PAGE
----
Just remember, “It’s only the ACM Awards.” It’s just disappointing that one of their best presentations in perhaps a decade or more—and under difficult circumstances—had to be sullied at the very end by a silly and avoidable decision.
Remember, it’s just the ACM Awards. Less prestigious than the CMAs, and more susceptible to bloc voting and other dubious practices than most any other awards apparatus in country music and beyond, think of it more as a performative infomercial for the mainstream of country music.
Once again Garth is being Garth, which means ultimately he’s probably doing the right thing and making a good choice. He’s just doing it in the most self-gratifying of ways. His heart is 100% in the right place. But his ego won’t allow him to make an altruistic move without letting everyone else know what he’s doing.
There should be no shame in major music outfits taking money through the government’s Paycheck Protection Program, or PPP, to keep their road crew and support staff financially stable, despite it being characterized as the cash grab of millionaires by some, aided by certain embellished and misleading headlines in the media.
Ever since releasing their debut album in May, the Zane Williams-led Texas music supergroup called Hill Country has been heavily touted by the listeners who’ve been clued into their self-titled record. It just the overall vibe the group captures. And apparently the biggest artist in country music at the moment agrees.
Luke Combs announced recently that his new radio single will be “Lovin’ On You,” and I can’t help but think this decision is a one big boner. Luke already had another single out there gaining serious traction on radio, even as his previous one was cresting the charts. It’s the well-written and fiercely topical “Six Feet Apart.”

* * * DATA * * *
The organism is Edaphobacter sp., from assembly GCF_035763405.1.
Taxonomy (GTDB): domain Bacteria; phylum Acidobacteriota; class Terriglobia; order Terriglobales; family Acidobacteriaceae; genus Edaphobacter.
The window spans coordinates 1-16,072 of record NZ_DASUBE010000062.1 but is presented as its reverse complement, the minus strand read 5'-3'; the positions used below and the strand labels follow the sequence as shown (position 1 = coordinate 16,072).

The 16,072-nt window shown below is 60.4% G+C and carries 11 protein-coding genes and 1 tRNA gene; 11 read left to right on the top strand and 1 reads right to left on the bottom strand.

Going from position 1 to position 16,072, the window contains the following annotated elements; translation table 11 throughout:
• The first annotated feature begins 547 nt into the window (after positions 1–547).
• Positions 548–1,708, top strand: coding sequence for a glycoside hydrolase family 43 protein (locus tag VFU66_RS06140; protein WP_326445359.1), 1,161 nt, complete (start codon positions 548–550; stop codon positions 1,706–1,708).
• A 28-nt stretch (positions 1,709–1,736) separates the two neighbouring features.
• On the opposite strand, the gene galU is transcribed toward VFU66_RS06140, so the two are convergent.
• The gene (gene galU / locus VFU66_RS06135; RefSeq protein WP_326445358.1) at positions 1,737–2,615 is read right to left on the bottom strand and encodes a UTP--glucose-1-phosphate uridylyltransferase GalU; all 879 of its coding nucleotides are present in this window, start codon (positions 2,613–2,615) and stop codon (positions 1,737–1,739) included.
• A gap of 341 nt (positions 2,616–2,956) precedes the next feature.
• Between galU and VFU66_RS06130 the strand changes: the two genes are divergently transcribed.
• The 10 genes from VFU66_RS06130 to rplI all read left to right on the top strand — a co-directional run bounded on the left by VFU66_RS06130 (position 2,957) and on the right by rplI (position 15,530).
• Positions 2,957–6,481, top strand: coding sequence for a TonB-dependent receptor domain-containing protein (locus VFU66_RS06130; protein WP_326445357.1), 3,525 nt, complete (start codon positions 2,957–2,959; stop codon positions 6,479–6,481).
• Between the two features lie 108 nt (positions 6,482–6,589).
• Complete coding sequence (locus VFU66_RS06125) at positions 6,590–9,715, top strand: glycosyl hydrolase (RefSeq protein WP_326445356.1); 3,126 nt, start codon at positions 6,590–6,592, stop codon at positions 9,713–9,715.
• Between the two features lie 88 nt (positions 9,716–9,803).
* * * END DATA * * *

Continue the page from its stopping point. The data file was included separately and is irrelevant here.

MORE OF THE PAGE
Jason Isbell has once again landed at #1 in both country and rock, as well as folk/Americana with his latest record ‘Reunions.’ This is the third time in a row the Alabama native has landed at the top of all three metrics with an album debut, and all from an artist who rarely makes it onto commercial radio.
The original release date for Jason Isbell and the 400 Unit’s new album Reunions was May 15th. But in an effort to help struggling brick and mortar independent record stores, the songwriter chose to make his new album available in physical form the week before, on May 8th, exclusively to retail record establishments.
Beyond making a really bad amalgam of derivative and formulaic rap pop by ripping off the styles of Drake and trap beat artists to only then turn around and sell it as country to the gullible masses, Sam Hunt is also superlative at turning hip-hop, pop, and indie rock writers into certified country music experts.
The Saturday night Grand Ole Opry tradition continues even during the COVID-19 pandemic with two official Opry members—one older, and one new—taking the stage together Saturday, April 25th, keeping the circle unbroken once again. This week Luke Combs and Craig Morgan will do the honors.
Pairing with independent songwriter Brent Cobb who had his own fast-rising career put on hold due to COVID-19, and well-regarded Nashville singer/songwriter Rob Snyder who rumor has it is finally releasing a debut album later this year, Luke Combs may have just delivered the quarantine song of the spring called “Six Feet Apart.”
Sure, perhaps absence makes the heart grow fonder, and the indefinite hiatus of the boys from Oklahoma has us all foggy-eyed in recollection. But according to one industrious Twitter user’s social experiment in the midst of the Coronavirus quarantine, the Turnpike Troubadours rule the roost.